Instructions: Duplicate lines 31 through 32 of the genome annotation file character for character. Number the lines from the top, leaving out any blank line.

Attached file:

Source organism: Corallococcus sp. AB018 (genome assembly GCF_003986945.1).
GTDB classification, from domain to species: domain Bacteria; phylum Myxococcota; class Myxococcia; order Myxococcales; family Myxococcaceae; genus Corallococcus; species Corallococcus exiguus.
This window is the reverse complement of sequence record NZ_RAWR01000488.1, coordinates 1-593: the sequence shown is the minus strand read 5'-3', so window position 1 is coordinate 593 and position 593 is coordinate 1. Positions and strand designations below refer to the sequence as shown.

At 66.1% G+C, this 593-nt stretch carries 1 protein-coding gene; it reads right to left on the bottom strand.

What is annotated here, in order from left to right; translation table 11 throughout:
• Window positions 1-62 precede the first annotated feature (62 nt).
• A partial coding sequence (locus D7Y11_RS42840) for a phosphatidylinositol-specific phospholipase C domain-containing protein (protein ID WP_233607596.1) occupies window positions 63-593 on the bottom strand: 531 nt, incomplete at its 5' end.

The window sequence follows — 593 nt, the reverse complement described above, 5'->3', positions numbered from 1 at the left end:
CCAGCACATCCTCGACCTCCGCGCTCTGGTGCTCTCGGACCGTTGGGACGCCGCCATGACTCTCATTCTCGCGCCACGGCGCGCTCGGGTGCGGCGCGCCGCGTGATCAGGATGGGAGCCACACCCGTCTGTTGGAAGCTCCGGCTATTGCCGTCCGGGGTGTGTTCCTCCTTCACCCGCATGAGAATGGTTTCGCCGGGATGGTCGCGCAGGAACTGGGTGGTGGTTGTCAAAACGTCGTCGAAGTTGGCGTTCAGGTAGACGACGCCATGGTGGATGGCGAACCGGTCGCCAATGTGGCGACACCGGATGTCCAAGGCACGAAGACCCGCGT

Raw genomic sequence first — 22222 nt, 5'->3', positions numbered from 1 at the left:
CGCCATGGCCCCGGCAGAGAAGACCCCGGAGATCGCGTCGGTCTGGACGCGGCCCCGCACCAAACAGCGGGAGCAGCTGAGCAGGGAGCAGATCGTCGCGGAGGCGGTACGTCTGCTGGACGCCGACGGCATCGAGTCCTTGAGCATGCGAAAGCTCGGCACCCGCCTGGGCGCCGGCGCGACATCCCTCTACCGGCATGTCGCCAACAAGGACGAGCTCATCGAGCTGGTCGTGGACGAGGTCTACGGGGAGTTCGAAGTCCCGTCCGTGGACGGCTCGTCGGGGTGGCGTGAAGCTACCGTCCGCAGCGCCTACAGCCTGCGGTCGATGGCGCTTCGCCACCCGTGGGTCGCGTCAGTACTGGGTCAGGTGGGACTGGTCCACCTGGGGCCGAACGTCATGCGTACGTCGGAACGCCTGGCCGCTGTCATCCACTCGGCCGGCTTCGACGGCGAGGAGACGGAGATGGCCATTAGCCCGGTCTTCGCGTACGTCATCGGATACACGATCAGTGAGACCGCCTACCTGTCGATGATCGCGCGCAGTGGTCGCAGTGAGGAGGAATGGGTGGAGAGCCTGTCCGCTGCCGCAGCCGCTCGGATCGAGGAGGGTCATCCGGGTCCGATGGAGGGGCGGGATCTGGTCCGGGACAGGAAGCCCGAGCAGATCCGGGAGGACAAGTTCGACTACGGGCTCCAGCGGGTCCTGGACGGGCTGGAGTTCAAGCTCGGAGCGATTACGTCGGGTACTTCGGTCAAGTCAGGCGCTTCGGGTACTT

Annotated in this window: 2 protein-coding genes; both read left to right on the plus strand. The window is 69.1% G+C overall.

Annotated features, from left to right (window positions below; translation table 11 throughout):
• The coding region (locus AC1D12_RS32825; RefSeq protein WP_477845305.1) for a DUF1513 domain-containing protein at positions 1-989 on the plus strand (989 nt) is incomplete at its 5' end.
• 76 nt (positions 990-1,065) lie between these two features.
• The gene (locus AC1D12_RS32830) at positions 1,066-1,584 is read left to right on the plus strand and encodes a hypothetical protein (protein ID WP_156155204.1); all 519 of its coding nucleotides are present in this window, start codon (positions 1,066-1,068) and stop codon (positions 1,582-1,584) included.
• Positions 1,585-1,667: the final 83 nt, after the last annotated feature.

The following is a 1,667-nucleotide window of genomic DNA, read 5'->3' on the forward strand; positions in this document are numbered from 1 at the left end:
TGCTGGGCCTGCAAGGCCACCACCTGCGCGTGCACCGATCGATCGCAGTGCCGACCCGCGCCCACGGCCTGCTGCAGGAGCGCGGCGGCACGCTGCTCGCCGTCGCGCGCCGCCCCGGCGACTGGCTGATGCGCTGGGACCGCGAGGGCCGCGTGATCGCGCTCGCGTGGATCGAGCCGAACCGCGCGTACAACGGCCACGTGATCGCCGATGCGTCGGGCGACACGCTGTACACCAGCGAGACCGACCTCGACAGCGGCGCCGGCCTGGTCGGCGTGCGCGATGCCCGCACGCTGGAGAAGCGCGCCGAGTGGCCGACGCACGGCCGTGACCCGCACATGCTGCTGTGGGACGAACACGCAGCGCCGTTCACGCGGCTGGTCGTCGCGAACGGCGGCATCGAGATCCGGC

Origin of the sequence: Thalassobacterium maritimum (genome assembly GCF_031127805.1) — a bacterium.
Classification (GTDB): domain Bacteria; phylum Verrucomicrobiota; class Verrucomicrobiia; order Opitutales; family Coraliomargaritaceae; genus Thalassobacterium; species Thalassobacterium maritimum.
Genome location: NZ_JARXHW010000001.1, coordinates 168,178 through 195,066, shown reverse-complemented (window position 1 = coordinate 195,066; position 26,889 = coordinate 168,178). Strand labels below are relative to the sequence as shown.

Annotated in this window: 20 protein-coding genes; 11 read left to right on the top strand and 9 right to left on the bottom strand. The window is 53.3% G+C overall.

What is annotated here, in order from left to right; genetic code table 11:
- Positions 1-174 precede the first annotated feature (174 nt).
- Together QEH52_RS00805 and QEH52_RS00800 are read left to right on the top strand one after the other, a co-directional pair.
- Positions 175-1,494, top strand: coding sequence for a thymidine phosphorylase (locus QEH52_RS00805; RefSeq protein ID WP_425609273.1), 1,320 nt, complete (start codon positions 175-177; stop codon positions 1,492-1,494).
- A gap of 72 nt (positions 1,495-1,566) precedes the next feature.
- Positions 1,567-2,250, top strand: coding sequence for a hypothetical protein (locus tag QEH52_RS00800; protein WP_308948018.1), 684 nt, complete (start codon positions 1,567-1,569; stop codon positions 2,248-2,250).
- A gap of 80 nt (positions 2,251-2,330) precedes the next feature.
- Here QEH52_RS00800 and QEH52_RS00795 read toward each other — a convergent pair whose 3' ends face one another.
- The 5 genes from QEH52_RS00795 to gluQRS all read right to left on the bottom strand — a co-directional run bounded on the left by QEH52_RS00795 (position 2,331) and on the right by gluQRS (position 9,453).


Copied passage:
- Here QEH52_RS00800 and QEH52_RS00795 read toward each other — a convergent pair whose 3' ends face one another.
- The 5 genes from QEH52_RS00795 to gluQRS all read right to left on the bottom strand — a co-directional run bounded on the left by QEH52_RS00795 (position 2,331) and on the right by gluQRS (position 9,453).